"The Buddha stated that only through such means should his followers develop trust and confidence in his teachings and accept them. Among the founders of all the world's spiritual traditions, only the Buddha advised that his words should be subject to reason and logic and [be] experiment[ed] with; not being taken on faith alone. Thus, the excellent scholars of Nalanda followed the path of logic and reasoning to demonstrate the truth of the words of the Buddha. For example, they used reasoning in expounding the Four Noble Truths and their sixteen aspects. Different interpretations of the view of selflessness have given rise to four Buddhist schools of thought- all followers of the same teacher, the Buddha. Their interpretations of the Buddha's words vary according to the profundity of their explanation. This demonstrates the Nalanda tradition's emphasis on the proof through logic and reason."

"Today, I urge that followers of the Buddha become 21st century Buddhists. During the 20th and 21st centuries there has been a huge material development and technological progress, while scientific investigation of reality is ever improving. However the primary focus of scientific investigation so far has been on the material world. Since the last decades of the 20th century and the beginning of the 21st century, even scientists have begun to recognise the role of mind and emotions in pleasure and pain. They recognise that peace of mind is necessary even for physical health. Whether you are a religious person or not, peace of mind is important for your well-being. So scientists have found a new interest in the realm of the mind. At the same time scientists are also paying greater attention to inner qualities like love, compassion, tolerance, contentment, and so forth. Under such circumstances, the ancient Indian understanding of the workings of the mind is very relevant in today's world. In particular, the Nalanda tradition brought to Tibet by the Great Abbot Shantarakshita and preserved well by us Tibetans. Consequently, we are now in a position to discuss and share the vast and profound wisdom of Buddhism with our spiritual brothers and sisters.

"Similarly, sharing our understanding of the workings of the mind could contribute to the well-being of the world at large. We are able to do this because the leading masters of Nalanda expounded Buddhist teaching with precise logic and reasoning. Today, Buddhist philosophical views can be compared to advanced scientific theory. Essentially, Einstein also said something to this effect."

"So, my Dharma friends in Singapore, most of you follow Chinese Buddhist traditions. But you also pay attention to the works of exalted Nagarjuna such as The Fundamental Wisdom of the Middle Way just as we do. There is also the concise Perfection of Wisdom text, the Heart Sutra, which most of us recite by heart. Hence, we share the vast, deep Buddhist teachings derived from the great Nalanda tradition the essence of which is the awakening mind of the Bodhichitta, spurred on by love and compassion, and the view of the emptiness, which supports it. Today, this twofold approach of method and wisdom is beneficial on an individual as well as a wider level. Why is that so? The awakening mind of Bodhichitta, driven by love and compassion, brings peace of mind and peace of mind brings about peaceful individuals and peaceful families. Ultimately, for the whole world to be at peace we must have inner peace. If we lack inner peace and are instead arrogant, jealous and competitive, full of all sorts of emotions and preconceptions, peace in the world will be hard to find. "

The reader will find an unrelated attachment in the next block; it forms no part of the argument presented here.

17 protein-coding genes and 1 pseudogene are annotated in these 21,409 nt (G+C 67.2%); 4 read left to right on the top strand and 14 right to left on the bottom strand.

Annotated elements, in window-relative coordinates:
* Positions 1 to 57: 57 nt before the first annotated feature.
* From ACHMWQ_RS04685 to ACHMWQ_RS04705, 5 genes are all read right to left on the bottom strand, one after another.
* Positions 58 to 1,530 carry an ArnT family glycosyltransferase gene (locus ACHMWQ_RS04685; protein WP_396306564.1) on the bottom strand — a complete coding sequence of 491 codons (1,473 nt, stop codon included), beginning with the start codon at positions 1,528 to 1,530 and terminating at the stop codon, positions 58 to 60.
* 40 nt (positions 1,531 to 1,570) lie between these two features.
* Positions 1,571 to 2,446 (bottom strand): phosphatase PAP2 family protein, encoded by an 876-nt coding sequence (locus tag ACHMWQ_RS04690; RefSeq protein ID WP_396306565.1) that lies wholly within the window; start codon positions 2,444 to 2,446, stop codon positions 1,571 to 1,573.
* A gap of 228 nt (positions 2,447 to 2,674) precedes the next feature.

Stressing on world peace like always, His Holiness added, "Therefore, a sense of altruism is the foundation of world peace while the view of dependent arising which supports it, is like a scientific concept. Among scientists there are many who are interested in notions of interdependence and relativity, aren't there? So, the conduct of non-violence and the view of interdependence can be of service to the world."

His Holiness concluded, touching hearts, with, "However, I am not saying that everyone should become Buddhist. It would be much better if they continue to follow their own religious traditions. But what I want to suggest to you is how Buddhism can be of service to the world. Of course, my spiritual brothers and sisters, you are already aware of what I have mentioned here. But I have said these things again thinking there's nothing wrong in stressing [on] what is important. Please keep these points in mind. Thank you very much."